2.  Extraction of THC:

The next step is extracting Delta-9 THC from the harvested hemp. This is typically done using methods like CO2 extraction, which is efficient and maintains the purity of the THC. The extracted THC is often in the form of an oil or concentrate.

3.  Formulation:

The THC extract is then formulated into a beverage. This involves deciding the concentration of THC per serving and ensuring it is evenly distributed throughout the batch. The formulation process also includes the addition of other ingredients like flavors, sweeteners, and preservatives, depending on the type of beverage being produced.

4.  Emulsification:

THC oil is not naturally water-soluble, which poses a challenge for creating a beverage. To overcome this, the THC oil is emulsified. Emulsification is a process that breaks down the oil into tiny particles that can be evenly dispersed throughout the liquid, ensuring consistency in every sip.

5.  Quality Control and Testing:

After emulsification, the beverage undergoes rigorous quality control and testing. This ensures that the THC concentration is within legal and desired limits and that the product is safe for consumption. It also involves testing for the presence of any contaminants.

6.  Packaging:

Once approved, the beverage is packaged. This can be in bottles, cans, or other suitable containers. The packaging process must also adhere to any legal requirements for labeling, including THC content, ingredients, and consumption warnings.

7.  Compliance with Regulations:

Throughout the manufacturing process, compliance with local and federal regulations is crucial. This includes ensuring that the THC content is within legal limits and that the product is marketed and labeled according to the laws governing hemp-derived products.

How Long Do THC Beverages Take to Kick In?

One of the biggest benefits of THC drinks is that there is a quick, positive feedback loop. Consumers can expect to feel the THC kick in after 10 to 15 minutes, unlike edibles, which can take more than an hour to kick in. On top of that, THC in beverage form comes on slow and smooth, whereas an edible or smoking can kick in all at once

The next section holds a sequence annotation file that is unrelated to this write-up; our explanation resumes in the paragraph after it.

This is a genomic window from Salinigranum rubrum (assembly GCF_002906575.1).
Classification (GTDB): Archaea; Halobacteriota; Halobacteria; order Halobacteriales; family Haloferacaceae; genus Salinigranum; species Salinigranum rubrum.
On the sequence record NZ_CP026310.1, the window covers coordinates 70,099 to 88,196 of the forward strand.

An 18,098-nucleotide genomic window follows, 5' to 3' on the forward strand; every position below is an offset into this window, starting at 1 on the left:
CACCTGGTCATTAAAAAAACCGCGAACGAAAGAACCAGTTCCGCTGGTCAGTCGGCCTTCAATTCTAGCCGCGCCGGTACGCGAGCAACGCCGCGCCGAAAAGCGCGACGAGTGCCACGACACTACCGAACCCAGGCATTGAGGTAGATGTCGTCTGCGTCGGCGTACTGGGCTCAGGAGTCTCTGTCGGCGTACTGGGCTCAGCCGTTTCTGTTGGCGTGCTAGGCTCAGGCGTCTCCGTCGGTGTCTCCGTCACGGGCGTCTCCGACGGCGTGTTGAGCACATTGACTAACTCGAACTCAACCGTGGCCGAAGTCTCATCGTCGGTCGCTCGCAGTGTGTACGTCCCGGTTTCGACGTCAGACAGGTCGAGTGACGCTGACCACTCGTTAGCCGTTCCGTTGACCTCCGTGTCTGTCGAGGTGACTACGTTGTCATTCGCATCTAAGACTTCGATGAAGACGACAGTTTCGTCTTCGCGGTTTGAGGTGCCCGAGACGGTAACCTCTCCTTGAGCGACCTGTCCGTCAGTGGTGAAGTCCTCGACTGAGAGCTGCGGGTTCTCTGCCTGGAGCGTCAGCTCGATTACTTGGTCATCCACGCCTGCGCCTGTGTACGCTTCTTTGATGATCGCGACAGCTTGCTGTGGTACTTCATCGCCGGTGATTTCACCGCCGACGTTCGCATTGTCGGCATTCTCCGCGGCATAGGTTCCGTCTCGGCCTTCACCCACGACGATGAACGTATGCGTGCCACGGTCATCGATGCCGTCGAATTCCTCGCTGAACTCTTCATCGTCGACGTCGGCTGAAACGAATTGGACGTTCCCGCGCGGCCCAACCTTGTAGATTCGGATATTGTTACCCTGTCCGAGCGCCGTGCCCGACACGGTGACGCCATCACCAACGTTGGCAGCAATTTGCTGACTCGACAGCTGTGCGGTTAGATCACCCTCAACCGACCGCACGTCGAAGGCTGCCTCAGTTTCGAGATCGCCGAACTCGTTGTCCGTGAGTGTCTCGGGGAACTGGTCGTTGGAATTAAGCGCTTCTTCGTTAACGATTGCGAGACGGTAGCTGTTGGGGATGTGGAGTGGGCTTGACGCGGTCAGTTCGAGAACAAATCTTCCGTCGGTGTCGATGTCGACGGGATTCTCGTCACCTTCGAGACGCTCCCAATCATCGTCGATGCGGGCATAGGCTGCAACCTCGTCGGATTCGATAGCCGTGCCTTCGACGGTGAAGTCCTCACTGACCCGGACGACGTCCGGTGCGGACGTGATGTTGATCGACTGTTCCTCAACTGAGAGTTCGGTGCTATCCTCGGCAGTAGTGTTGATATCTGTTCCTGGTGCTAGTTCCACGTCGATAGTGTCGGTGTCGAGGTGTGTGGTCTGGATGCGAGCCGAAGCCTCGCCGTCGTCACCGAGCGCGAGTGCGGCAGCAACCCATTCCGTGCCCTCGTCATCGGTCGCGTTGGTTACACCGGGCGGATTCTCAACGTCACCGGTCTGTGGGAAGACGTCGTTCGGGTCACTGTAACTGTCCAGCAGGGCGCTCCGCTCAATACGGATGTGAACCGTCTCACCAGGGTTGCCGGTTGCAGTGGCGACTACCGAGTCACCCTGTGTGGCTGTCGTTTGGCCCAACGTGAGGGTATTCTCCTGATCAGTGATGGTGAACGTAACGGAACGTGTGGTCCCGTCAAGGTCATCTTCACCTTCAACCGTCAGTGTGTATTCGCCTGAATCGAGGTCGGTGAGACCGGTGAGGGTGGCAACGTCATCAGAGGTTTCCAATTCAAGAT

In total, a single THC drink lasts about 90 minutes, which makes it easier to pace yourself and stack your beverages until you’re in the place you want to be. This helps consumers ease into the experience without having to worry about a 4-6 hour-long high. This gives consumers control.

How Do THC Drinks Compare to Alcohol?

One of the most common teaching moments for those newer to THC drinks is finding the right dosage and comparing THC effects to the effects of alcohol. To note, every person has a different tolerance. A 2.5 mg beverage might be more than enough for those getting started, but might not be noticeable for a seasoned THC beverage drinker.

However, there are some benchmarks and anchor points people can reference.

In general, a microdose of THC tends to fall between 2-5 mg per serving. A microdose is the equivalent of 3-5% alcohol, meaning it ‘feels’ like having a light beer.

For a higher dose, from 6-10 mg THC, an IPA may be an apt comparison.

*To note, Minnesota has a cap of 10 mg THC per drink, but other states have higher caps.

20-25 mg THC or higher is best for experienced consumers. For comparison, 20-25 mg THC is equivalent to drinking a bottle of wine.

If you were to double the dosage to 50 mg, that would be comparable to a bottle of liqueur around 25% alcohol.

If you were to venture into the land of 100 mg drinks, an appropriate comparison would be as strong as 80-proof vodka.

If you find a 200 mg THC beverage, run. Kidding, but be prepared and know the impact it can have on your senses.

Who Drinks THC Beverages?

What makes the THC beverage category so exciting is the wide variety of consumers, from all walks of life. If you’re 21 and over, you’re legally allowed to have a THC beverage. THC beverages are less of a replacement for a joint than they are for beer, wine, or alcohol in general. They are a new way of drinking. A way of drinking free of hangovers.

So who drinks THC beverages?

The strongest segment we see for THC beverages are millennials - particularly millennial women, who made up close to 30% of THC beverage sales in 2022. However, their male counterparts were not far behind. In general, the parity between age demographics is what stands out. Gen Z and Boomers are not far behind Millennials with their THC beverage consumption. There is a shift in consumer preference away from alcoholic beverages and towards cannabis - particularly in beverage form, as access continues to improve.